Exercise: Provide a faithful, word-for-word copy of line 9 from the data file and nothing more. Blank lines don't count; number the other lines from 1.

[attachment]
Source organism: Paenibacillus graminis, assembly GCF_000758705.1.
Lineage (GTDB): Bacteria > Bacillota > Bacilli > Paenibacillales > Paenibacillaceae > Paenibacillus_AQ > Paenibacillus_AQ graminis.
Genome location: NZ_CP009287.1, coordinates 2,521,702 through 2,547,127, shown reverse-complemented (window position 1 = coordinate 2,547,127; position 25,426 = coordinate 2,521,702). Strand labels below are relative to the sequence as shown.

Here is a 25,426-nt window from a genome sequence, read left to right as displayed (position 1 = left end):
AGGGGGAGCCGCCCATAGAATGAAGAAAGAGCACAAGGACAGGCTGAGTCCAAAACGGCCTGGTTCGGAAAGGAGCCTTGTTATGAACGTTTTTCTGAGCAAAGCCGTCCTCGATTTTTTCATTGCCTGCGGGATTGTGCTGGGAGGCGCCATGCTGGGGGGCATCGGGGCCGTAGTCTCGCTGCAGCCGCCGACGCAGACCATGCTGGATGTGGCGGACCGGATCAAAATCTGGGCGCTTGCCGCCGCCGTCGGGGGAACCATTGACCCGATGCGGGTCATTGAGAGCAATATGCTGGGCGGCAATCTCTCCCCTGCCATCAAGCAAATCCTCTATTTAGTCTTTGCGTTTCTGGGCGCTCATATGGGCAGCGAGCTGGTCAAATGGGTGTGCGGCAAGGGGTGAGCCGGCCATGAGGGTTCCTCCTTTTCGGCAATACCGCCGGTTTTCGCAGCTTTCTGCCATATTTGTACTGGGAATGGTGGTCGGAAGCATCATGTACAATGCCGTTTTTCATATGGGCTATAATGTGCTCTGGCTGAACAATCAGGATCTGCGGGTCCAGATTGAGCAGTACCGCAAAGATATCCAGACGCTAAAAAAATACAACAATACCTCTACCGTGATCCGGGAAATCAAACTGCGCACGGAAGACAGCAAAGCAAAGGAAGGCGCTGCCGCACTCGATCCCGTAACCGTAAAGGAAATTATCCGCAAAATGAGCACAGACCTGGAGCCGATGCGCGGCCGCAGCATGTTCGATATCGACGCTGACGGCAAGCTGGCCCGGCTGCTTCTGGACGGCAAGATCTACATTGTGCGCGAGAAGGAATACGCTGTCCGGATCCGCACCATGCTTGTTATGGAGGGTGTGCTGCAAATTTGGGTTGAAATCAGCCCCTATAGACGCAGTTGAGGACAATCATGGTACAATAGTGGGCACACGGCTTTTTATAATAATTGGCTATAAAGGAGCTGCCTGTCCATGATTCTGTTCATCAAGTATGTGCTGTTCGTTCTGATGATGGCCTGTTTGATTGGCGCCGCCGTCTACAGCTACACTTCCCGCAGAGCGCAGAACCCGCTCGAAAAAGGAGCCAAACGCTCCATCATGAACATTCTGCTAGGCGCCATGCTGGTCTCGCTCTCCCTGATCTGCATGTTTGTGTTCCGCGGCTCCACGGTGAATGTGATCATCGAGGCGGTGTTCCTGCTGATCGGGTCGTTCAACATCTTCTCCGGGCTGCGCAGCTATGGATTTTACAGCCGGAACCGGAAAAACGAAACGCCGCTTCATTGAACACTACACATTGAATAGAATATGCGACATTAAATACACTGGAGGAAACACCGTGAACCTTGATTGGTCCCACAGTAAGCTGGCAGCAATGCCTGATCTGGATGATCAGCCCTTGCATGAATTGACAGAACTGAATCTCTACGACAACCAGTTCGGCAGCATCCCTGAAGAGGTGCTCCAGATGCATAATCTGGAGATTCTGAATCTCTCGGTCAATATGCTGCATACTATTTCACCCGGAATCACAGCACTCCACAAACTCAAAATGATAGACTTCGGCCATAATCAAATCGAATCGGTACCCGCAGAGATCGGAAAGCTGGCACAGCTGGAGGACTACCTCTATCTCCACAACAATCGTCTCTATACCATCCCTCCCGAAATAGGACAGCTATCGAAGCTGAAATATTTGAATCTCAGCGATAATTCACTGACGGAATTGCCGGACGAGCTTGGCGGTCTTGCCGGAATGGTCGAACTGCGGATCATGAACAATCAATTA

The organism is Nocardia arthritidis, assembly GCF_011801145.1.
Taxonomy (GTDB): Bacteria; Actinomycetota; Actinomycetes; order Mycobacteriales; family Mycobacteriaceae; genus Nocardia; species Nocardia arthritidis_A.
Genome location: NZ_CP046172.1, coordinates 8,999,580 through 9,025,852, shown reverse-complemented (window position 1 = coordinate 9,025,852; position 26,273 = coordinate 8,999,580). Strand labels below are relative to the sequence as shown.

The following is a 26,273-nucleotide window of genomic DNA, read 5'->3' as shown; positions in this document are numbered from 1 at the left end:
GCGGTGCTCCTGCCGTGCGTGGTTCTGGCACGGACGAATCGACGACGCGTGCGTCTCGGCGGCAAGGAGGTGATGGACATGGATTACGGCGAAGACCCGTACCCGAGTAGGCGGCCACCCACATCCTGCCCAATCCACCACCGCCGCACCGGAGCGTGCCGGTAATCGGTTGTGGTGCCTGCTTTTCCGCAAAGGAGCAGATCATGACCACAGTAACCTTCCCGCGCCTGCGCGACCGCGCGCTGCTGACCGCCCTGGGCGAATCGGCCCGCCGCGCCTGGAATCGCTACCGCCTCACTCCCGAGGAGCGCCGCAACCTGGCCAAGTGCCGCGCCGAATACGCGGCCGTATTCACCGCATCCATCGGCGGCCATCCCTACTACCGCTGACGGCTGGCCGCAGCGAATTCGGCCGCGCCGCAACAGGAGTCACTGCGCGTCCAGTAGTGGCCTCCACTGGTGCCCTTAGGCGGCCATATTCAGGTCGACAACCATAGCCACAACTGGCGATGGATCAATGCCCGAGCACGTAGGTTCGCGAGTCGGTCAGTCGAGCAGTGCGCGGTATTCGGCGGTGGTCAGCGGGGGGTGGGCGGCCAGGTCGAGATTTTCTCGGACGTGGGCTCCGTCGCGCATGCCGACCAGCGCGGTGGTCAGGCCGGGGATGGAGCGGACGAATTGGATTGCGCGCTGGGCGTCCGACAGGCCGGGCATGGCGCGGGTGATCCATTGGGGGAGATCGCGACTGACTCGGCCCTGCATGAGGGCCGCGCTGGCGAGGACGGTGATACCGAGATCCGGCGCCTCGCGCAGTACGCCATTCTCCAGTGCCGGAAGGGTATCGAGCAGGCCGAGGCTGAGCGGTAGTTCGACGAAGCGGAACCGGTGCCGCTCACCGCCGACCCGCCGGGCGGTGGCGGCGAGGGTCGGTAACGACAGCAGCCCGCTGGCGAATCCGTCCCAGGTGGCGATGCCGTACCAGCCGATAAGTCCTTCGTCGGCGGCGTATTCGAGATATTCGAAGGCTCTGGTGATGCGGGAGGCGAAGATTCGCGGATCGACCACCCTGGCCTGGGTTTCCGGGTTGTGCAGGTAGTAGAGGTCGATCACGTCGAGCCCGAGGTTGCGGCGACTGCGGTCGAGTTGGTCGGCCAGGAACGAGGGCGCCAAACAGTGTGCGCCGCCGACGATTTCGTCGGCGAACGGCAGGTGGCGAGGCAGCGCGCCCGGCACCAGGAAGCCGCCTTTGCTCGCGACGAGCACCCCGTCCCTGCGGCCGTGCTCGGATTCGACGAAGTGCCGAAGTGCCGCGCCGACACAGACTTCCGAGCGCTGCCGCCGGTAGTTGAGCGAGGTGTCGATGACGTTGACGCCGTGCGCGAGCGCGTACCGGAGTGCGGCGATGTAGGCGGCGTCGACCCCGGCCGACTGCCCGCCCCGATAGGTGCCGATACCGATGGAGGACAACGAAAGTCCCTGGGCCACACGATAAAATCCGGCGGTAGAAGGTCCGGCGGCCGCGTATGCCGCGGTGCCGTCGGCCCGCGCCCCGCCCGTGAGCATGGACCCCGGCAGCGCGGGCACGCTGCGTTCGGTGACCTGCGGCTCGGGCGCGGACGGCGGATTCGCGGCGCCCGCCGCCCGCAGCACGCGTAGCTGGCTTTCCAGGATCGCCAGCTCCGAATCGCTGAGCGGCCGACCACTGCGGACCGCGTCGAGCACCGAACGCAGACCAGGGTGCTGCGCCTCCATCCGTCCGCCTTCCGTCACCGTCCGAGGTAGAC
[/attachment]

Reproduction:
The following is a 26,273-nucleotide window of genomic DNA, read 5'->3' as shown; positions in this document are numbered from 1 at the left end: